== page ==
Philip Seymour Hoffman, 46. Regarded as one of the most-gifted actors of his generation, he won an Academy Award for his performance in the 2005 movie “Capote” and received three Oscar nominations for best supporting actor. Died Feb. 2 of a drug overdose.
Joan Mondale, 83. Known as “Joan of Art” for her cultural initiatives during her husband Walter Mondale’s term as U.S. vice president under Jimmy Carter. Died Feb. 3.
Ralph Kiner, 91. Hall of Fame slugger for Major League Baseball’s Pittsburgh Pirates who became the original broadcaster of the New York Mets. Died Feb. 6.
Shirley Temple Black, 85. Song-and-dance child star in Hollywood during the Great Depression who as an adult served in diplomatic posts under four Republican presidents. Died Feb. 10.
Sid Caesar, 91. Hailed as the King of Comedy in the U.S. for his rubber-faced antics on live television in “Your Show of Shows” and “Caesar’s Hour” in the 1950s. Died Feb. 12.
Alberto Benavides de la Quintana, 93. Billionaire Peruvian who in 1953 founded Compania de Minas Buenaventura, Peru’s largest precious-metals producer. Died Feb. 12.
Jim Fregosi, 71. Six-time All-Star shortstop who later managed Major League Baseball’s Philadelphia Phillies to a National League pennant in 1993, losing the World Series to the Toronto Blue Jays. Died Feb. 14.
James R. Young, 61. Union Pacific Corp.’s CEO from 2005 to 2012 who rose from an entry-level finance position at the railroad company in 1978. Died Feb. 15 of pancreatic cancer.
Richard Cabela, 77. Hunter from Nebraska who in 1961, with his wife and brother, co-founded Cabela’s Inc., a direct marketer and retailer of guns, camping gear and clothing. Died Feb. 17.
Harold Ramis, 69. Writer, actor and director who made U.S. movie comedies, including “Caddyshack,” “National Lampoon’s Vacation” and “Groundhog Day.” Died Feb. 24.
Ralph Bahna, 71. Big Ten Conference championship wrestler who became Cunard Line Ltd.’s CEO and was chairman of Priceline.com. Died Feb. 24 of cardiac failure.
Wan Abdullah Wan Ibrahim, 56. Died one day after stepping down as CEO of UEM Sunrise Bhd., Malaysia’s second-biggest property development company by market value. Died Feb. 26 of cancer.
Francisco Sanchez Gomez, 66. Spanish guitarist better known as Paco de Lucia, won fans worldwide by blending his native flamenco music with jazz and other music genres. Died Feb. 26 of a heart attack.
Frank Jobe, 88. Orthopedist who prolonged the careers of baseball pitchers by performing the first procedure now called Tommy John surgery to repair a ruptured elbow ligament, an injury that until then couldn’t be treated. Died March 6.
William Clay Ford, 88. Owner of the National Football League’s Detroit Lions team and last surviving grandchild of Ford Motor Co. founder Henry Ford. Died March 9 of pneumonia.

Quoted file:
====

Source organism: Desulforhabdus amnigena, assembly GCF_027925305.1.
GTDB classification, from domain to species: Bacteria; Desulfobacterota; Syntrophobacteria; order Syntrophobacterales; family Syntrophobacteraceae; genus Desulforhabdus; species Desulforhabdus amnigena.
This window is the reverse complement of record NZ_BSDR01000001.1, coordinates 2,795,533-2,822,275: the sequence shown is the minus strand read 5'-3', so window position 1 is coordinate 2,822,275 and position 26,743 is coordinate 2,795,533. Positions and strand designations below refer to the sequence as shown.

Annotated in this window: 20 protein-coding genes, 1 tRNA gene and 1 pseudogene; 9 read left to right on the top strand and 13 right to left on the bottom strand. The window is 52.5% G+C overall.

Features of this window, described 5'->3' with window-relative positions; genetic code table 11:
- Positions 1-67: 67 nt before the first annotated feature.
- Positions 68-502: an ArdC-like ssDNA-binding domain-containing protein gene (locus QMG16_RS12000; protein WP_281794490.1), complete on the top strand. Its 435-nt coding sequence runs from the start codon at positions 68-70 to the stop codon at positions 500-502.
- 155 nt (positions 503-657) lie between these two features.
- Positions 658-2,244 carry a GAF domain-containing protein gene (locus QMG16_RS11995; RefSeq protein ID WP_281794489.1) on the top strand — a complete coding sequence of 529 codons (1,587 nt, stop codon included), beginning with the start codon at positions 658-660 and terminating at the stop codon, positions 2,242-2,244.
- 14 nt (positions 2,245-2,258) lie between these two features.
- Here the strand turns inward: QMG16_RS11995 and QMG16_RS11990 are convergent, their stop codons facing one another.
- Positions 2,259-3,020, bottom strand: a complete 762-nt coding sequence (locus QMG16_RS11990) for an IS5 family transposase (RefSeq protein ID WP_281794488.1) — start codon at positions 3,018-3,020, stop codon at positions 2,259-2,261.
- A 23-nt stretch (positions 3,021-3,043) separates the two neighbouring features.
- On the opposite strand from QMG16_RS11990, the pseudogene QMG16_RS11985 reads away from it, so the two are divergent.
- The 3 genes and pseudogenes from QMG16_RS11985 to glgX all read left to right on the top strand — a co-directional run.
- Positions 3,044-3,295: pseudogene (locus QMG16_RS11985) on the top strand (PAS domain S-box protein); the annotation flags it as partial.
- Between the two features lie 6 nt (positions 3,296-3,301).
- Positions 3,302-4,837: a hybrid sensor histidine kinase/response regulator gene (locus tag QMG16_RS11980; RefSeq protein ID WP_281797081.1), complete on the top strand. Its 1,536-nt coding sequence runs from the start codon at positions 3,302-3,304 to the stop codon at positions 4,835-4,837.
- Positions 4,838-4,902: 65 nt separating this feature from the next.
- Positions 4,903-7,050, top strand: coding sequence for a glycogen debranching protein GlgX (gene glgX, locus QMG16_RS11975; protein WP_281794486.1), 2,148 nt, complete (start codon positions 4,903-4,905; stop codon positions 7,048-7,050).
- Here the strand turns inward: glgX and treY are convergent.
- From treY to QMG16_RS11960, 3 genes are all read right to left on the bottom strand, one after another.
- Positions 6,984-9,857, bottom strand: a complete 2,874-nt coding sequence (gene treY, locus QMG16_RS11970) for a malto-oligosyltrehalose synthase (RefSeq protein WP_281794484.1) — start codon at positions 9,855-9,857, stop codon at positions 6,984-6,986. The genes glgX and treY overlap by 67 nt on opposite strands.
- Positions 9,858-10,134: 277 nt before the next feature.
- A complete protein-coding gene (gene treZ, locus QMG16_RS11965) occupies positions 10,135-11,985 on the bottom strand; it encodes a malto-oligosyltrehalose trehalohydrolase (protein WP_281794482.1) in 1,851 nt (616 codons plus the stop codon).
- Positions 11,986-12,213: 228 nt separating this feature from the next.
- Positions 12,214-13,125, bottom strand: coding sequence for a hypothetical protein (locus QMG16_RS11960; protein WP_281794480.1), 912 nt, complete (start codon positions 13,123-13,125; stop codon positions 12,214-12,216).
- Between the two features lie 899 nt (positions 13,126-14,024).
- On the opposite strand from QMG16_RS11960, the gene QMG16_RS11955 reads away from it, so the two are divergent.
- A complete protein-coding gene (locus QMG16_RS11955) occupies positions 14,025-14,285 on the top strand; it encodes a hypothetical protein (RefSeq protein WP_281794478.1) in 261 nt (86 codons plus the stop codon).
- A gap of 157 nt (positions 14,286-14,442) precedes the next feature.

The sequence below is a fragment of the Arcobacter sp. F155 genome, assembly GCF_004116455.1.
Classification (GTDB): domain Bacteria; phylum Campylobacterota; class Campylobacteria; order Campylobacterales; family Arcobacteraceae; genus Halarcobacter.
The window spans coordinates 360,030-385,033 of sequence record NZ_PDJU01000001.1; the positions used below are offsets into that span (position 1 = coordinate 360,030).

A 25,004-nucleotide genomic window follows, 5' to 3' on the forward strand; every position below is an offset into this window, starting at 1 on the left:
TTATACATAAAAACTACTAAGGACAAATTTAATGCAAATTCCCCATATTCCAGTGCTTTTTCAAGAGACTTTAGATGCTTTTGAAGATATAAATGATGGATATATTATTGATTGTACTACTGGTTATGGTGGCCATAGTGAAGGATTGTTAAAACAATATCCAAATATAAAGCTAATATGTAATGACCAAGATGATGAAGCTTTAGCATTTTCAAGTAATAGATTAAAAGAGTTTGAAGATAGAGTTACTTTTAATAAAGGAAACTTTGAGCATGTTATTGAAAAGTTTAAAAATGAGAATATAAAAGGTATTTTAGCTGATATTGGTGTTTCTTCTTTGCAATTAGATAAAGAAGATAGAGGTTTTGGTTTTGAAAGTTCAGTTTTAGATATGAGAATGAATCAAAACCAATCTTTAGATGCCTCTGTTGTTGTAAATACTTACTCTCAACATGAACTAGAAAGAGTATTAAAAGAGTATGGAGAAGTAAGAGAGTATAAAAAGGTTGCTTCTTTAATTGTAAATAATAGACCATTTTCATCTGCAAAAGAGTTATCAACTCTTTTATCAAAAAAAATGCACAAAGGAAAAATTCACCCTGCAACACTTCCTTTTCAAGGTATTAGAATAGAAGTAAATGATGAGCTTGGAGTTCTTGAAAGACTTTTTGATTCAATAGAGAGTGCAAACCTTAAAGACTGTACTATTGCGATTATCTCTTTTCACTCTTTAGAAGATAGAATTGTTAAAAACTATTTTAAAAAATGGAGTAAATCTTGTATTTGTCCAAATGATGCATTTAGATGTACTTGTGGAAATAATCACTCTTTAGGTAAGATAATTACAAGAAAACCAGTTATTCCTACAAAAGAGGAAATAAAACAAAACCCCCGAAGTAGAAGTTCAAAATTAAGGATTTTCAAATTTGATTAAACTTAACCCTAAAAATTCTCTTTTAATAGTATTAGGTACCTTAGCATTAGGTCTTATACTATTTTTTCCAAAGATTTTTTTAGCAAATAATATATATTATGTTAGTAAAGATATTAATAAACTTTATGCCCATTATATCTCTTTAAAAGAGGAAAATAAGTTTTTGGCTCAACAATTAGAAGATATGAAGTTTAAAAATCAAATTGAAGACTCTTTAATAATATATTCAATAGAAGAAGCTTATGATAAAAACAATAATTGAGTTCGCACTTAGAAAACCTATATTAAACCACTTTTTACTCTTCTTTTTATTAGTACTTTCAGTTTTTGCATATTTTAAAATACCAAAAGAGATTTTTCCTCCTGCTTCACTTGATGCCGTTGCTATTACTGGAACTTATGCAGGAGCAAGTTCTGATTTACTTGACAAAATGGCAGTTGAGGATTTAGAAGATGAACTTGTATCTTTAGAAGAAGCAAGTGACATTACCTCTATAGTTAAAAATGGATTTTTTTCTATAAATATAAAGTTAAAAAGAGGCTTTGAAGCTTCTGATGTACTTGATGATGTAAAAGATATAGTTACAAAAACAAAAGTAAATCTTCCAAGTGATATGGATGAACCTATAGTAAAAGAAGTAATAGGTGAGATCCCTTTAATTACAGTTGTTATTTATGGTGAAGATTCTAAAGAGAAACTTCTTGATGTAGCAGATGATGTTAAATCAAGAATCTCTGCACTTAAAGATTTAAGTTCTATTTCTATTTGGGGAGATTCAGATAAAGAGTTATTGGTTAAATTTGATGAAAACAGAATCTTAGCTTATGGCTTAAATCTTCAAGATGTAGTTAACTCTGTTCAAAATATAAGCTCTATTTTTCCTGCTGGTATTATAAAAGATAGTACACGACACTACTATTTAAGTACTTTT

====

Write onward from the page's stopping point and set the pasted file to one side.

Bob Crow, 52. Leader of the U.K.’s Rail, Maritime and Transport Union since 2002, who was denounced by commuters and praised by union members for calling strikes that crippled London’s subway system. Died March 11.
Edward Haughey, 70. Billionaire founder of Norbrook Laboratories Ltd., a veterinary drug maker in Northern Ireland. Died March 13 in a helicopter crash.
Ahmad Tejan Kabbah, 82. Two-term president of Sierra Leone who helped end a decade-long civil war in 2002. Died March 13.
Tony Benn, 88. U.K. Labour Party politician who served in the governments of Harold Wilson and James Callaghan and was a writer whose diaries became bestsellers. Died March 14.
Rachel “Bunny” Mellon, 103. Granddaughter of Listerine mouthwash inventor and widow of financier Paul Mellon, she lived out of the public eye until ensnared in the scandal that resulted in John Edwards’s 2011 indictment for violating campaign-finance laws during his presidential bid. Died March 17.
James Stowers Jr., 90. Billionaire founder of American Century Investments, a Kansas City, Missouri-based mutual fund company, who donated most of his money to medical research. Died March 17.
Robert Strauss, 95. Washington power broker and Democratic Party leader, he also co-founded Akin Gump Strauss Hauer & Feld LLP, now one of the largest U.S. law firms. Died March 19.
Patrick J. McGovern, 76. Billionaire founder of Boston-based International Data Group, publisher of technology-focused magazines and websites. Died March 19.
Lawrence Walsh, 102. Prosecutor and federal judge best known for spending seven years investigating officials in President Ronald Reagan’s administration for their roles in the Iran-Contra scandal in the 1980s. Died March 19.
Willard S. Boothby Jr., 92. CEO in 1972 merger that created Blyth Eastman Dillon & Co., then Wall Street’s third-largest investment firm, who helped oversee the transition when it was purchased by Paine Webber Inc. in 1979. Died March 22 of injuries caused by a fall.
Adolfo Suarez, 81. Led Spain to democracy as the first prime minister elected after the 1975 death of dictator Francisco Franco. Died March 23 following treatment for a neurological disease.
Richard Cunniff, 91. Co-founder in 1970 of New York-based Sequoia Fund, which often beat market benchmarks by taking large stakes in a few companies and holding onto them for many years. Died March 23 of complications from congestive heart failure.